Thursday July 18, 2019

Researchers Develop Nano Technology That Offers Hope For Better Cancer Testing

The study has been published in the journal Advanced Materials

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Breast Cancer
Nano technology offers hope for better cancer testing. Pixabay

Researchers have designed a new nano tool which could become a new way of mining blood samples for information about cancer, according to a study released on Wednesday by the University of Manchester.

Minimally invasive blood tests have the potential to detect and monitor life-threatening diseases such as cancer. But the markers released into the bloodstream as a response to a disease are often difficult to detect because they are too small and too few in number, Xinhua news agency reported.

The study, led by researchers from the University of Manchester showed that small molecules — specifically proteins — stick to the nanoparticles while in the blood circulation of cancer patients. Collecting the nanoparticles from the blood can then allow the analysis of the sticky molecules, some of which are released from the growing cancer.

Cancer
Cancer Ribbon. Pixabay

“We want to amplify cancer signals in the blood that would otherwise be buried among all this other ‘molecular noise’,” said study author Prof Kostas Kostarelos from Manchester.

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“Our team hopes to discover panels of biomolecules that can point to early warning signs of cancer which will provide the basis for the development of new diagnostic tests”, said Prof Kostarelos.

The study has been published in the journal Advanced Materials. (IANS)

Next Story

Researchers Find Way to Make Cancer Cells Self-destruct

It also shows that ATF4 turns on the genes MYC needs for growth and also controls the rate at which cells make specific proteins called 4E-BP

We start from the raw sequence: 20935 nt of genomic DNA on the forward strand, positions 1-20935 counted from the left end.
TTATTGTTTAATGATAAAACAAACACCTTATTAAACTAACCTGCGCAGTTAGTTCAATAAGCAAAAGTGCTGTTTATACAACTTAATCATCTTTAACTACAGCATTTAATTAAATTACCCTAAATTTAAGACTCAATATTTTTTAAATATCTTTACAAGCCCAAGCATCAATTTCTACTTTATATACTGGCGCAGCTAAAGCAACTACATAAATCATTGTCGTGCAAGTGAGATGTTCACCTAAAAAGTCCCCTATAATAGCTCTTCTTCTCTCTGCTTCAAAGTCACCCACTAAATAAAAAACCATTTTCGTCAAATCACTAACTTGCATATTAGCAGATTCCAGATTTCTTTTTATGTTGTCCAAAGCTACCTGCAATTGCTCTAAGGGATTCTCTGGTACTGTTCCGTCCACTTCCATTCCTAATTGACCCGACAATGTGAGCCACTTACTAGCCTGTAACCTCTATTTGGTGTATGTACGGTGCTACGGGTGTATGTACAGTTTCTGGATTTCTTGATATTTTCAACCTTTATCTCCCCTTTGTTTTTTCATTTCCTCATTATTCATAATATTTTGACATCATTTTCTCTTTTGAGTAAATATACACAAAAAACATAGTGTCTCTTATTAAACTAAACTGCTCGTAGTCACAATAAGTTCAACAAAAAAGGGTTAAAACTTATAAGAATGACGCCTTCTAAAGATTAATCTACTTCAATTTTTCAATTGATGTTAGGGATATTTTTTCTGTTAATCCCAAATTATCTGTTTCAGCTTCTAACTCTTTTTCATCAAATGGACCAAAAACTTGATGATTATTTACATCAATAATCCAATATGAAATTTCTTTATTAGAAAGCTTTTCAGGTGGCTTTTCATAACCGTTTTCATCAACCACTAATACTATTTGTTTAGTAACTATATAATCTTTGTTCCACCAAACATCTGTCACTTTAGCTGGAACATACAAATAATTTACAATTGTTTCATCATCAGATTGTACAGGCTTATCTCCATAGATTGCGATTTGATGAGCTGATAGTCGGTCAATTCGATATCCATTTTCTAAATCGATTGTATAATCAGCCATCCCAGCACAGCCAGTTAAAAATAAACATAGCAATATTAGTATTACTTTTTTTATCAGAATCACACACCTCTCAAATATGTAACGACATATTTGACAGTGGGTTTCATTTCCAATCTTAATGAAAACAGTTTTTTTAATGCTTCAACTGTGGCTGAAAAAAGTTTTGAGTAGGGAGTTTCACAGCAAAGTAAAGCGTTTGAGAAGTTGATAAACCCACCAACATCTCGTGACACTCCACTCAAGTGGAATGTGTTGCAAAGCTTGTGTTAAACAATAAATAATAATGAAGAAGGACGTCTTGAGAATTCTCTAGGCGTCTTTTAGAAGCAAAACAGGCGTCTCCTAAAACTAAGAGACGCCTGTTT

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Cancer, Patients, Invasive
Traditional treatments often include chemotherapy or radiation to kill cancer cells and shrink tumors. Pixabay

In a new hope for cancer patients, researchers have found a way to cause some cancer cells to self-destruct.

The research team has identified a new pathway that works as a partner to a gene called MYC which controls normal cell growth, but when it is mutated or amplified in cancer, it sets off a chain reaction that helps tumours grow uncontrollably.

The pathway involves a protein called ATF4, and when it’s blocked, it can cause cancer cells to produce too much protein and die.

Published in the journal Nature Cell Biology, the study done on mice points the way towards a new therapeutic approach as inhibitors that can block synthesis of ATF4 already exist.

Cancer
Cancer Ribbon. Pixabay

“What we’ve learned is that we need to go further downstream to block tumour growth in a way that cancer cells can’t easily escape, and our study identifies the target to do just that,” said Constantinos Koumenis, Professor at the University of California.

According to researchers, this finding shows the alternative approach is to target ATF4 itself, since it’s the point where both signal pathways converge, meaning there’s less redundancy built in to allow cancer to survive.

Also Read: Consuming this Bacteria May Cut Risk of Heart Diseases

It also shows that ATF4 turns on the genes MYC needs for growth and also controls the rate at which cells make specific proteins called 4E-BP.

This study also found that when tumours in humans are driven by MYC, ATF4 and its protein partner 4E-BP are also overly expressed, which is further evidence that these findings may point to an approach that could work for humans. (IANS)